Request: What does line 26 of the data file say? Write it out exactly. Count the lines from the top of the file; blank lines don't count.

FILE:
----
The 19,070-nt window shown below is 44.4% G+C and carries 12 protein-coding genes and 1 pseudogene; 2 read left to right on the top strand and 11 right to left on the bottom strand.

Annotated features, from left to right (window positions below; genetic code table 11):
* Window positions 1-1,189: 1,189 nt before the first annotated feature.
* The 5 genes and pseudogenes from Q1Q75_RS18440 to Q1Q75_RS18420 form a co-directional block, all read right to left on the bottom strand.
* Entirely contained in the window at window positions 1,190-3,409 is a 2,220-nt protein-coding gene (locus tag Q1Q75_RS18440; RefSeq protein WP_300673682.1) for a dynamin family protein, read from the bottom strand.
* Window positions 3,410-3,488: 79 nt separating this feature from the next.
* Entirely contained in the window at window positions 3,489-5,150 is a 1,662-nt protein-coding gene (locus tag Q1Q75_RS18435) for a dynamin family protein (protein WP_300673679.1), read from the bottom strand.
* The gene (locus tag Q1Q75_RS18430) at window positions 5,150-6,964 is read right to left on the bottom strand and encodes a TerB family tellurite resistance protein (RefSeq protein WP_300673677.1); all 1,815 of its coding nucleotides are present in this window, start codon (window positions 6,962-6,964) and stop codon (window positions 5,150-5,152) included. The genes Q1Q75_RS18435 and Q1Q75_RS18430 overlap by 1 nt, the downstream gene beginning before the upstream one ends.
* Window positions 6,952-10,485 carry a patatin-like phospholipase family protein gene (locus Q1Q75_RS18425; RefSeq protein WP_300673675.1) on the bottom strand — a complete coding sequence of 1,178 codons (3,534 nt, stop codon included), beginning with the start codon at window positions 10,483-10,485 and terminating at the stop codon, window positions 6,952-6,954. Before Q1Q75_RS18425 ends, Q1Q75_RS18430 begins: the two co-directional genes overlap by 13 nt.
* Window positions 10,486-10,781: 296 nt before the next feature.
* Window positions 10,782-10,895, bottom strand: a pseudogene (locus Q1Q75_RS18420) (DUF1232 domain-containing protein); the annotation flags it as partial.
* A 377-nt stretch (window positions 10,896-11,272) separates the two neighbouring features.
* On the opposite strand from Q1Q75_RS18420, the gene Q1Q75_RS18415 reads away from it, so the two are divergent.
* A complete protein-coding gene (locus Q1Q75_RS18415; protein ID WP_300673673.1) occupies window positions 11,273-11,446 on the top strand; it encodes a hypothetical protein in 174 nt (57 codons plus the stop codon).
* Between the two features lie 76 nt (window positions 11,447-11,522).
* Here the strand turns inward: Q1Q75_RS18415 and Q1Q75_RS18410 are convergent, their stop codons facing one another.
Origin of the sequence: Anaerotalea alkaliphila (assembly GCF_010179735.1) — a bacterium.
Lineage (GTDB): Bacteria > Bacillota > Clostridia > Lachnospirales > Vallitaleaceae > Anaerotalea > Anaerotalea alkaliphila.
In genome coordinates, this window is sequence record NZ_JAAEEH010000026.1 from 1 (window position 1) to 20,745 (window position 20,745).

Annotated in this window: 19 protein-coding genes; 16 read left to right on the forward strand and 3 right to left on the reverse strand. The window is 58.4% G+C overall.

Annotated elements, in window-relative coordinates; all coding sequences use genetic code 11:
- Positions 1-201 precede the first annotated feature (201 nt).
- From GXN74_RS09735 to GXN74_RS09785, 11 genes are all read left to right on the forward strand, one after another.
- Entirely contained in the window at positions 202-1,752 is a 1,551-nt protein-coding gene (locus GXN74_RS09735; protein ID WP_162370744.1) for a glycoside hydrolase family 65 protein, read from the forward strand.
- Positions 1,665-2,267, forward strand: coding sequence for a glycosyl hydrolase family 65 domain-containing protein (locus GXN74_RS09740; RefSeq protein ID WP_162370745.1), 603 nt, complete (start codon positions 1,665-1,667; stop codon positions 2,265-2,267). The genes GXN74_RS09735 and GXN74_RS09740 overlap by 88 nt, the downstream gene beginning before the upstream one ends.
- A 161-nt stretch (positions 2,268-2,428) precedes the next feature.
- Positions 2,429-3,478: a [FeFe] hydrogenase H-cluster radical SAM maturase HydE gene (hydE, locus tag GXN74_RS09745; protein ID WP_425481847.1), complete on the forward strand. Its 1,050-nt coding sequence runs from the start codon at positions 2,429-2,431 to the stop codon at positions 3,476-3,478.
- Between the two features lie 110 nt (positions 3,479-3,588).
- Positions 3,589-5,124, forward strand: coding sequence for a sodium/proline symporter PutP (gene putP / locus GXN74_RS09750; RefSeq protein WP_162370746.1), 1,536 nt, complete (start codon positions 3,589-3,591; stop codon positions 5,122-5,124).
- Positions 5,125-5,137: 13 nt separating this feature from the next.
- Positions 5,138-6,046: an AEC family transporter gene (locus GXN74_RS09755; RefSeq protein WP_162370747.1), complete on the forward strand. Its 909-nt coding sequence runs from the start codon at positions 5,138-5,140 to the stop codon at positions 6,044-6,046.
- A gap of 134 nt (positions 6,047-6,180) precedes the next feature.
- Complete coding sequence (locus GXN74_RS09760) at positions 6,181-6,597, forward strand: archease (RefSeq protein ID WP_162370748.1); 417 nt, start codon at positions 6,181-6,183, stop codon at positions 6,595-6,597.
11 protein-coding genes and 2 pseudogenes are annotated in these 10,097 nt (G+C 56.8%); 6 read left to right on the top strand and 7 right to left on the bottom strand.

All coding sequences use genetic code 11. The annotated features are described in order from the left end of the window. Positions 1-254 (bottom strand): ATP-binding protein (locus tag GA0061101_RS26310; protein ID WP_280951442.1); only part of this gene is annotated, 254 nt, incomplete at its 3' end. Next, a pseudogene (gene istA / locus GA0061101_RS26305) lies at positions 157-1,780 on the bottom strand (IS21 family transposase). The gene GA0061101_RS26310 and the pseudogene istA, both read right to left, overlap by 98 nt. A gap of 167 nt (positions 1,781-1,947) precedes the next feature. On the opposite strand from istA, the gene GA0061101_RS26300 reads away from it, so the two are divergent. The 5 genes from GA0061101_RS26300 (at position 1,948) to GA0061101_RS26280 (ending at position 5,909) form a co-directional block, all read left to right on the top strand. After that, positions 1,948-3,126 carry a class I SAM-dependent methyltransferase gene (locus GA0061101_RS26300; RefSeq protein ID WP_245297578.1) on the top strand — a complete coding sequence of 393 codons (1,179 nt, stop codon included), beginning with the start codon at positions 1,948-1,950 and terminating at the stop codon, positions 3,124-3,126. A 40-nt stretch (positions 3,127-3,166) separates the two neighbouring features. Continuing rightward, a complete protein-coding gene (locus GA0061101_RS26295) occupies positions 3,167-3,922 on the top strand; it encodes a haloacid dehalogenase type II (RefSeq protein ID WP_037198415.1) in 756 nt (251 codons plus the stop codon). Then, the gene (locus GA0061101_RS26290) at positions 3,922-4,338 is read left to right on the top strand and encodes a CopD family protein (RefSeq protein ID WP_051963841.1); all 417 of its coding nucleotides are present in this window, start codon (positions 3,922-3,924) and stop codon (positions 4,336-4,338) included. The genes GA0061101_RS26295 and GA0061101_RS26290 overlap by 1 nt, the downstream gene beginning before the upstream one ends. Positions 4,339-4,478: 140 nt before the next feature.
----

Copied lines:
- A 161-nt stretch (positions 2,268-2,428) precedes the next feature.